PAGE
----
Today In History 7/13

Published 4:00 am Thursday, July 13, 2023


Spain and Britain signed one of the treaties of Utrecht, this one giving Gibraltar and Minorca to Britain.


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Captain James Cook begins his second voyage to the South Seas aboard HMS Resolution to search for Terra Australis (Southern continent).


The U.S. Congress passed the Northwest Ordinance of 1787, which laid the basis for the government of the Northwest Territory and for the admission of its constituent parts as states of the union.


On this day in 1793, Jean-Paul Marat, a leader of the radical Montagnard faction during the French Revolution, was stabbed to death in his bath by Charlotte Corday, a young Girondin supporter who was subsequently guillotined.


Henry Rowe Schoolcraft identified the source of the Mississippi River as Lake Itasca in Minnesota.


General George B. McClellan and Union troops defeated Confederate forces in northwestern Virginia, an area that subsequently became West Virginia.


The Treaty of Berlin was signed—replacing the Treaty of San Stefano, which had ended the last of the Russo-Turkish wars.


Boston Red Sox pitcher Carl Mays walks off mound blaming teammates for lack of support in field.


The Hollywood Sign is officially dedicated in the hills above Hollywood, Los Angeles. It originally reads “Hollywoodland” but the four last letters are dropped after renovation in 1949.


France defeats Mexico 4-1 and the United States defeats Belgium 3-0 in the first-ever World Cup football matches, played simultaneously in host city Montevideo, Uruguay. The World Cup has since become the world’s most watched sporting event.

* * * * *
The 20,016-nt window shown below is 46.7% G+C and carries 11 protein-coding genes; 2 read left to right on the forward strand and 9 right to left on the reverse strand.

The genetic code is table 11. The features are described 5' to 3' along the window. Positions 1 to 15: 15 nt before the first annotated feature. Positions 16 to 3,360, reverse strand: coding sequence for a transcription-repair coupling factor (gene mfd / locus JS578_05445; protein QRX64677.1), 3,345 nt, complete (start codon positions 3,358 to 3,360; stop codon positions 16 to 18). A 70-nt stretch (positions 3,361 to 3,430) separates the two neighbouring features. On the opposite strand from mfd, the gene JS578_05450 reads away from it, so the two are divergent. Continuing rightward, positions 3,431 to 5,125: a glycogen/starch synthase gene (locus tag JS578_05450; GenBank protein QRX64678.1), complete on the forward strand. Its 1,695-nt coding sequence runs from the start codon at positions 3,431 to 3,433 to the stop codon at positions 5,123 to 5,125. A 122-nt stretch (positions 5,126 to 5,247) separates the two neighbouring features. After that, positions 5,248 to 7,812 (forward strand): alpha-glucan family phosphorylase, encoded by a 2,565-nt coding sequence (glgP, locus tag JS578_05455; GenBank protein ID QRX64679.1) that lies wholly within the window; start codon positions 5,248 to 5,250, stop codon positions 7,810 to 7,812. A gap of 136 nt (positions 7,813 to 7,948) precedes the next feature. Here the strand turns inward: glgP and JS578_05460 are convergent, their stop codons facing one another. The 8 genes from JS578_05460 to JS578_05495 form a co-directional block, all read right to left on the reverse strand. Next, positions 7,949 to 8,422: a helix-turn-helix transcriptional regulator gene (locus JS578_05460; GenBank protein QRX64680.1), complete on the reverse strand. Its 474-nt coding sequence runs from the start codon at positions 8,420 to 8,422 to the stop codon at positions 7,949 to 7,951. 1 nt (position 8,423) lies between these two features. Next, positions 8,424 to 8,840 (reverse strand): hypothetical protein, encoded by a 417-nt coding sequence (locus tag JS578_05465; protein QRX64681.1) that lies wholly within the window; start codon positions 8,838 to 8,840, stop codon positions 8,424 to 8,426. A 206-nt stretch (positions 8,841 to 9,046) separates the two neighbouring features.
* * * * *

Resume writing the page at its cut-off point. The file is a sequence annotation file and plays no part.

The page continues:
Backed by trumpeter Harry James, American singer Frank Sinatra recorded his first single, From the Bottom of My Heart.


American actor Harrison Ford, who was perhaps best known for playing charismatic rogues in the Star Wars and Indiana Jones film franchises, was born.


John F. Kennedy nominated for presidency.


  1. C. Bhaktivedanta Swami Prabhupada founds the International Society for Krishna Consciousness (Hare Krishna movement) in New York City.


George Wallace criticizes President Nixon’s handling of the war.


BBC bans Sex Pistols “No One is Innocent”.


 Ford Motor Company chairman Henry Ford II fires Lee Iacocca as Ford’s president, ending years of tension between the two men.


The benefit concert Live Aid was held simultaneously at Wembley Stadium in London and JFK Stadium in Philadelphia. Organized by Bob Geldof and Midge Ure, the event drew an estimated 1.5 billion television viewers and raised millions of dollars for famine relief in Ethiopia.


American businessman George Steinbrenner—who, while principal owner of the New York Yankees, became one of the most controversial personalities in major league baseball—died at age 80.


Theresa May, the Conservative Party leader, became the second woman prime minister of the United Kingdom, replacing David Cameron, who resigned after the country voted to leave the European Union.